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Vol. 63, No. 1, 2011
Issue release date: November 2010
Section title: Original Paper
Neuropsychobiology 2011;63:15–21
(DOI:10.1159/000321833)

Hair MDMA Samples Are Consistent with Reported Ecstasy Use: Findings from a Study Investigating Effects of Ecstasy on Mood and Memory

Scholey A.B. · Owen L. · Gates J. · Rodgers J. · Buchanan T. · Ling J. · Heffernan T. · Swan P. · Stough C. · Parrott A.C.
aBrain Sciences Institute, Swinburne University, Melbourne, Vic., Australia; bNewcastle University and cNorthumbria University, Newcastle upon Tyne, dWestminster University, London, eKeele University, Keele, and fSwansea University, Swansea, UK

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Article / Publication Details

First-Page Preview
Abstract of Original Paper

Received: 11/25/2008
Accepted: 4/26/2010
Published online: 10/20/2010

Number of Print Pages: 7
Number of Figures: 0
Number of Tables: 0

ISSN: 0302-282X (Print)
eISSN: 1423-0224 (Online)

For additional information: http://www.karger.com/NPS

Abstract

Aims: Our group has conducted several Internet investigations into the biobehavioural effects of self-reported recreational use of MDMA (3,4-methylenedioxymethamphetamine or Ecstasy) and other psychosocial drugs. Here we report a new study examining the relationship between self-reported Ecstasy use and traces of MDMA found in hair samples. Methods: In a laboratory setting, 49 undergraduate volunteers performed an Internet-based assessment which included mood scales and the University of East London Drug Use Questionnaire, which asks for history and current drug use. They also provided a hair sample for determination of exposure to MDMA over the previous month. Results: Self-report of Ecstasy use and presence in hair samples were consistent (p < 0.00001). Both subjective and objective measures predicted lower self-reported ratings of happiness and higher self-reported stress. Self-reported Ecstasy use, but not presence in hair, was also associated with decreased tension. Conclusion: Different psychoactive drugs can influence long-term mood and cognition in complex and dynamically interactive ways. Here we have shown a good correspondence between self-report and objective assessment of exposure to MDMA. These data suggest that the Internet has potentially high utility as a useful medium to complement traditional laboratory studies into the sequelae of recreational drug use.


Article / Publication Details

First-Page Preview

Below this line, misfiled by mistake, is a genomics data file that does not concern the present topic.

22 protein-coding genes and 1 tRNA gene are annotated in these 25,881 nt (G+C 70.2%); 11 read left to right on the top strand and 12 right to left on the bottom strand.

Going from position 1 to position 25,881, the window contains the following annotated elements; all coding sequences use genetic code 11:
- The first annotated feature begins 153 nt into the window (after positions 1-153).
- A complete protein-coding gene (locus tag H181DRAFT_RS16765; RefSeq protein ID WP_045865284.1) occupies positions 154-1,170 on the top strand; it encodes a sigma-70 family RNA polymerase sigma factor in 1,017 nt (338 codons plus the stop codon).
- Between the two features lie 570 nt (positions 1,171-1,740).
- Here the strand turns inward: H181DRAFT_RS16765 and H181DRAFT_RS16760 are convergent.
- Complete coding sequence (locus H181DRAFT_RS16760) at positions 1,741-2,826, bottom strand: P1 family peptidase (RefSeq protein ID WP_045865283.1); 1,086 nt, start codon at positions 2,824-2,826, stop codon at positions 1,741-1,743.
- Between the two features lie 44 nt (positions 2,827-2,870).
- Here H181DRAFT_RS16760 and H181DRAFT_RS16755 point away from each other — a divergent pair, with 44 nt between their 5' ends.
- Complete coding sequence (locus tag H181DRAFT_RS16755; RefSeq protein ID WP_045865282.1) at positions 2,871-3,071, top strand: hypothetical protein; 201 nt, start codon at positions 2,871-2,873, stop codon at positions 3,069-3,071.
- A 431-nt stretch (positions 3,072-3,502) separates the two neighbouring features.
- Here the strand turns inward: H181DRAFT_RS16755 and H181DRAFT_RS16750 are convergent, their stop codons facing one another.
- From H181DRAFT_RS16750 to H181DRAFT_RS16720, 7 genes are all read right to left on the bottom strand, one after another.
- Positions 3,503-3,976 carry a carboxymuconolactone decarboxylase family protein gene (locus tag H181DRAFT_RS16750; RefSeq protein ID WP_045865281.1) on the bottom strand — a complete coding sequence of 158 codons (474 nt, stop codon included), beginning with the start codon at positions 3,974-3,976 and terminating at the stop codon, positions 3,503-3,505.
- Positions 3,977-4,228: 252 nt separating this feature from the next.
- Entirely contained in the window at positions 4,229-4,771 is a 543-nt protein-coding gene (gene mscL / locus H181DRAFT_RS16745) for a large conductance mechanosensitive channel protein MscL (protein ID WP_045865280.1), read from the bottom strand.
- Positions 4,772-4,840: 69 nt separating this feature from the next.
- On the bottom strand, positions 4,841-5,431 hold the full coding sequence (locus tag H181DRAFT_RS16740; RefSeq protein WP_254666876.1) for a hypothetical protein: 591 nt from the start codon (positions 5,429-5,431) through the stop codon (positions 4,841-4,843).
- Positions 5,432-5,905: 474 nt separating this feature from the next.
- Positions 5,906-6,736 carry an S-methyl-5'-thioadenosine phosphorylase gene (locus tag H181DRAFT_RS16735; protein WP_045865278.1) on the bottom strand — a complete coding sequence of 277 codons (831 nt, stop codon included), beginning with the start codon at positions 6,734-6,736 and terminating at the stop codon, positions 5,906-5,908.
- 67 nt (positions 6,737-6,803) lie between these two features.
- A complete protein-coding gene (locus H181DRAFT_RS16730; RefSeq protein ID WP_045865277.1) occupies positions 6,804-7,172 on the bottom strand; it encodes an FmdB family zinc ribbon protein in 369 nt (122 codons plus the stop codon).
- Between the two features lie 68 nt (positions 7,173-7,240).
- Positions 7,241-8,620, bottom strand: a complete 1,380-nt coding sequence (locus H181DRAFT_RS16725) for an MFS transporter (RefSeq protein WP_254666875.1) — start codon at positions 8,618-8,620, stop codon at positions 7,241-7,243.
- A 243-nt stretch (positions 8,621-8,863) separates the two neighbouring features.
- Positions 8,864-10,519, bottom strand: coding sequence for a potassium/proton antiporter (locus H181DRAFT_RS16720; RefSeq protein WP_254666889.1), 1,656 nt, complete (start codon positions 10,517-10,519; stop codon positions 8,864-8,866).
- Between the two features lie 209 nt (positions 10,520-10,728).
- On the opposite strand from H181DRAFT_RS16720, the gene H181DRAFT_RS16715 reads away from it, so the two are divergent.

Abstract of Original Paper

Received: 11/25/2008
Accepted: 4/26/2010
Published online: 10/20/2010

Number of Print Pages: 7
Number of Figures: 0
Number of Tables: 0

ISSN: 0302-282X (Print)
eISSN: 1423-0224 (Online)

For additional information: http://www.karger.com/NPS


Copyright / Drug Dosage

Copyright: All rights reserved. No part of this publication may be translated into other languages, reproduced or utilized in any form or by any means, electronic or mechanical, including photocopying, recording, microcopying, or by any information storage and retrieval system, without permission in writing from the publisher or, in the case of photocopying, direct payment of a specified fee to the Copyright Clearance Center.
Drug Dosage: The authors and the publisher have exerted every effort to ensure that drug selection and dosage set forth in this text are in accord with current recommendations and practice at the time of publication. However, in view of ongoing research, changes in goverment regulations, and the constant flow of information relating to drug therapy and drug reactions, the reader is urged to check the package insert for each drug for any changes in indications and dosage and for added warnings and precautions. This is particularly important when the recommended agent is a new and/or infrequently employed drug.
Disclaimer: The statements, opinions and data contained in this publication are solely those of the individual authors and contributors and not of the publishers and the editor(s). The appearance of advertisements or/and product references in the publication is not a warranty, endorsement, or approval of the products or services advertised or of their effectiveness, quality or safety. The publisher and the editor(s) disclaim responsibility for any injury to persons or property resulting from any ideas, methods, instructions or products referred to in the content or advertisements.

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